Check out the full message to find the peace you are longing for!

If you don’t have a home church, please join us this Sunday as we continue our look at the songs of ascent, or you can tune in to our live Periscope broadcast from wherever you are.

Love = Patience

PatienceLast week I wrote about how we can be empowered to get along with everyone, everywhere. But something I didn’t mention (which might be obvious) is this: Connecting with everybody, everywhere is hard work!

We have to remember that relationship is the goal. We’re not trying to make converts to Christianity and rack up some sort of high score. We’re building relationships with people because we love people; and that love for them should motivate us to:

  1. Want what’s best for them
  2. Be willing to serve them

The Bible says this: And we urge you, brothers, warn those who are idle, encourage the timid, help the weak, be patient with everyone.

Everyone?! There’s that word again!

This word patient has five parts to its definition. I’m struck by how these aspects of patience also echo the definition of love in 1 Corinthians 13

  • Patience doesn’t lose heartLove is patient (1 Corinthians 13:4a)
  • Patience endures misfortuneLove is not self-seeking (13:5a)
  • Patience is slow to angerLove is not easily angered (13:5b)
  • Patience bears with the offenses of othersLove keeps no record of wrongs (13:5c)
  • Patience perseveres bravelyLove always protects, always trusts, always hopes, always perseveres. Love never fails (13:7-8)

How are you doing in your relationships? Are you losing heart? becoming angry? about ready to throw in the towel on a difficult relationship? Ask God to renew your love, and your patience level will increase as well.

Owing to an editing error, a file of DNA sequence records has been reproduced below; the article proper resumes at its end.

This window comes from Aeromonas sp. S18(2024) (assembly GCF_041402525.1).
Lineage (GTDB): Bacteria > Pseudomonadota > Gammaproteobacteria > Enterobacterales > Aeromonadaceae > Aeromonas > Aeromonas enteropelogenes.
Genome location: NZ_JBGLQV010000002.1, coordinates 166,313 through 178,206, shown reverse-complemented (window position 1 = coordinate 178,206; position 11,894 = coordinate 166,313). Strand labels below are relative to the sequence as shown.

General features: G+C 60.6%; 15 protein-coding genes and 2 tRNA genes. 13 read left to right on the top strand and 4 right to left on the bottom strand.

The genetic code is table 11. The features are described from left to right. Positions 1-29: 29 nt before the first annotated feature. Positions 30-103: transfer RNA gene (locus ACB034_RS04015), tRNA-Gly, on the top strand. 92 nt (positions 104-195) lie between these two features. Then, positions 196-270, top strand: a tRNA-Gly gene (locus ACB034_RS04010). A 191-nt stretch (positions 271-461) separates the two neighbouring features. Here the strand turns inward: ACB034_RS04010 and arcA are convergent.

Let’s all strive to love others—even the difficult “others”—the way God loves us!

4 Ways To Share The Good News With Everyone

Everybody EveryoneJesus told His followers that their ministry assignment was to take His message of salvation throughout the entire world. One requirement to do this, is to be able to communicate with lots of people. Actually to be able to communicate with everyone.

Be careful to do what is right in the eyes of everybody. If it is possible, as far as it depends on you, live at peace with everyone. (Romans 12:17-18)

Really? Everybody and everyone?!

Yes!

Jesus said our Helper would be the Holy Spirit. He would come to empower us to be witnesses to everyone, everybody, everywhere (Acts 1:8).

We have been learning how to communicate with others better, but noticing their communication style “accent.” Check out this post to get some more insight into this. In a nutshell…

  • Doers are action-oriented
  • Planners like to work out all the details
  • People want to make sure everyone is connected
  • Visions are imagining a better future

So if you are a Doer, and you’re trying to share the Good News about Jesus with a Planner, you can probably see a potential problem. The Doer is speaking in bullet points, but the Planner is wanting a lot more facts and figures.

This is where the Holy Spirit can help us. He has the insight that we don’t, and He can direct our words, just as He directed Christ’s words (see John 12:49-50).

Here’s how to talk their talk when you’re sharing the Good News:

(1) Doer

  • Keep it brief
  • Share more facts than stories
  • Stress now/today
  • Rely on the Gospel of Mark (action oriented)

(2) Planner

  • Tell them the who, what, where, when, why, and how
  • Be ready for lots of questions
  • Give them time to process your information
  • Rely on the Gospel of Matthew (lots of background, lots of Old Testament references to answer the who, what, where, when, why and how)

(3) People

  • Develop a friendship first
  • Share more stories than facts
  • Don’t tell them, show them your personal life
  • Rely on the Gospel of Luke (lots of personal stories about changed lives)

(4) Vision

  • Share both the facts and the stories
  • Encourage them to “Imagine what would happen …”
  • Give them time to ask questions
  • Rely on the Gospel of John (very poetic and image-rich)

You can connect with everyone, everybody, everywhere and share the Gospel with them in an effective way. Allow the Holy Spirit to give you the insight you need.

Check out how I describe this in more detail here…

Follow

Get every new post delivered to your Inbox.

Join 4,143 other followers

%d bloggers like this: